There are 23 species of the perennial bush hydrangeas, including deciduous and evergreen varieties. The hydrangea can be a shrub, vine or even a small tree, all with profuse heads of huge, round summer flowers of white, pink, lilac, purple and blue, all in varying shades. Most hydrangeas grow from 3 to 5 feet tall, but some can reach heights of 25 feet. While the hydrangea is relatively pest free, problems can arise without proper care and maintenance.
Hydrangea Disease Problems
Powdery mildew can cause problems for bigleaf hydrangeas that are planted in shaded high humidity areas. It rarely kills the plant, but causes purple splotches on the leaves, and covers them in a light gray powder. If the hydrangea looks wilted and does not perk up when watered, the cause is usually Armillaria root rot. Oakleaf hydrangeas are particularly susceptible, especially those planted in poorly-drained soils. Fungal leaf spot can also attack hydrangeas, usually in the late summer and early fall. Leaf spot can attack all species of hydrangea, especially those planted in the full sun. A purple halo will appear on the leaf on the fungal infested plant, surrounding a brownish gray lesion. Although not fatal to the plant, it will detract from its beauty. The smooth hydrangea is also susceptible to disease. Rust shows as orange spots on the back of leaves. When rubbed, spores of fungus will be released in an orange dust. Rust usually affects hydrangea in the fall.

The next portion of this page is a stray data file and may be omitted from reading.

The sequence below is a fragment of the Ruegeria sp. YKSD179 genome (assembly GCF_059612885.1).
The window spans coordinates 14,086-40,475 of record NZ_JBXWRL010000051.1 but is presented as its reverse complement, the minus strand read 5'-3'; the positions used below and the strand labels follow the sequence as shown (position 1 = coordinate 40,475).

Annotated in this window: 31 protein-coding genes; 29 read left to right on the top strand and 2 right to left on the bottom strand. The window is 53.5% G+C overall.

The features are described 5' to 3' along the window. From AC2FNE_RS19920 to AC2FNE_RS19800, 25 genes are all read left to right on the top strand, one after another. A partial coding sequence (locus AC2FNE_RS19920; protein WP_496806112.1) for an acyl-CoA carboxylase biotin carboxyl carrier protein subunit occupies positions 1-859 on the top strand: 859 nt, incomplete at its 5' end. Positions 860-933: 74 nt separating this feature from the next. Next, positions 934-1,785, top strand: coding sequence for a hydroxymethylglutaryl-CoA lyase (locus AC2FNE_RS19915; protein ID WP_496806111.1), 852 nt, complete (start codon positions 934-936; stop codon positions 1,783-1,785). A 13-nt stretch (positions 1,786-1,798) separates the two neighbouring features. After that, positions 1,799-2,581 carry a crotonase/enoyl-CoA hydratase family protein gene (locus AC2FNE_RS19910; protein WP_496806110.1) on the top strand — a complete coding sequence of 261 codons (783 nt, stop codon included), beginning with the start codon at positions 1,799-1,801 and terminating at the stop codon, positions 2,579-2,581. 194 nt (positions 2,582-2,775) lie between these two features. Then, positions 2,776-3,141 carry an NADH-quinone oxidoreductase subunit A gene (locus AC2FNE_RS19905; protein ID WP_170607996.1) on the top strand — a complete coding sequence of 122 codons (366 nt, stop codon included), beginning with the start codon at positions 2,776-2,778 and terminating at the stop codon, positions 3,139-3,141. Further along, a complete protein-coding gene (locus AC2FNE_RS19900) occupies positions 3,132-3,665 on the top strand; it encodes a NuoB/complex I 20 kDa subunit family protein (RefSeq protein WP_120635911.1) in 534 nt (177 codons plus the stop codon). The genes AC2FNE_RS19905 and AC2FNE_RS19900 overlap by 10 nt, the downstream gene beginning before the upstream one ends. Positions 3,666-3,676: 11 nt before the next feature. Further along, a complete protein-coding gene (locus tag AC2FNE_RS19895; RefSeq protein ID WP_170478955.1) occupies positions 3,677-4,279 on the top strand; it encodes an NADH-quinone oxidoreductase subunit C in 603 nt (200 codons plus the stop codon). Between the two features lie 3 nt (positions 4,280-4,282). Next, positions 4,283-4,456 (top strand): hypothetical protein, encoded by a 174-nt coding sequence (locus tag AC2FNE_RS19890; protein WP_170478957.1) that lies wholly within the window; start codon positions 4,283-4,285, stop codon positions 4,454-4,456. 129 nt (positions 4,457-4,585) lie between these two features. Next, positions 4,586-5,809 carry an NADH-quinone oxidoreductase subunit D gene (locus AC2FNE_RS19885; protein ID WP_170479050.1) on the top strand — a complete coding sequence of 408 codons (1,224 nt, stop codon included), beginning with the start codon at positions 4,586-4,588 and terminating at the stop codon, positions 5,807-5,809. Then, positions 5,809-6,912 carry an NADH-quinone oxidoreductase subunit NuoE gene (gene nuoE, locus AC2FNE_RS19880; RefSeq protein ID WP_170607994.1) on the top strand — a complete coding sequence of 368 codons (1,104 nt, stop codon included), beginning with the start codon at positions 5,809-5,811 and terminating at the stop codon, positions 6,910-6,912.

Hydrangea Insect Problems
Aphids, Japanese beetles and mites can all attack the new growth of hydrangeas, although rarely to insect pest infestations become severe enough to warrant the use of an insecticide. While most species of hydrangea are not bothered by the Japanese beetle, it will feed on the oakleaf hydrangea. Ants crawling on the hydrangea usually mean an aphid problem. Aphids excrete sticky honeydew that the ants feed on. As the new plant growth matures over the summer, the leaves become tougher and the small green insect problem tends to disappear. Webbing between the new leaves of the hydrangea are the early indications of spider mites. The tiny mites can’t be seen by the naked eye, but they can cause big problems, distorting growth of the hydrangea. Make sure the hydrangea gets plenty of water during hot, dry weather to keep mites from becoming a problem.
Hydrangea Problems caused by Climate and Soil
Excessively high pH in the soil can cause iron chlorosis in new leaf growth of the bigleaf hydrangea. Lowering soil pH with applications of aluminum sulfate or organic materials will correct the problem by allowing iron to become available in the soil. Too much shade can prevent some hydrangeas from blooming. A reliable bloomer may suddenly be a blooming disappointment if a new structure, or even nearby tree growth puts the hydrangea in the shade. The plant can easily be moved to a sunnier spot. If the temperatures suddenly drop after the hydrangea has budded in the spring, or before the plant has gone dormant in the fall, the cold temperature may affect the hydrangeas' ability to bloom.
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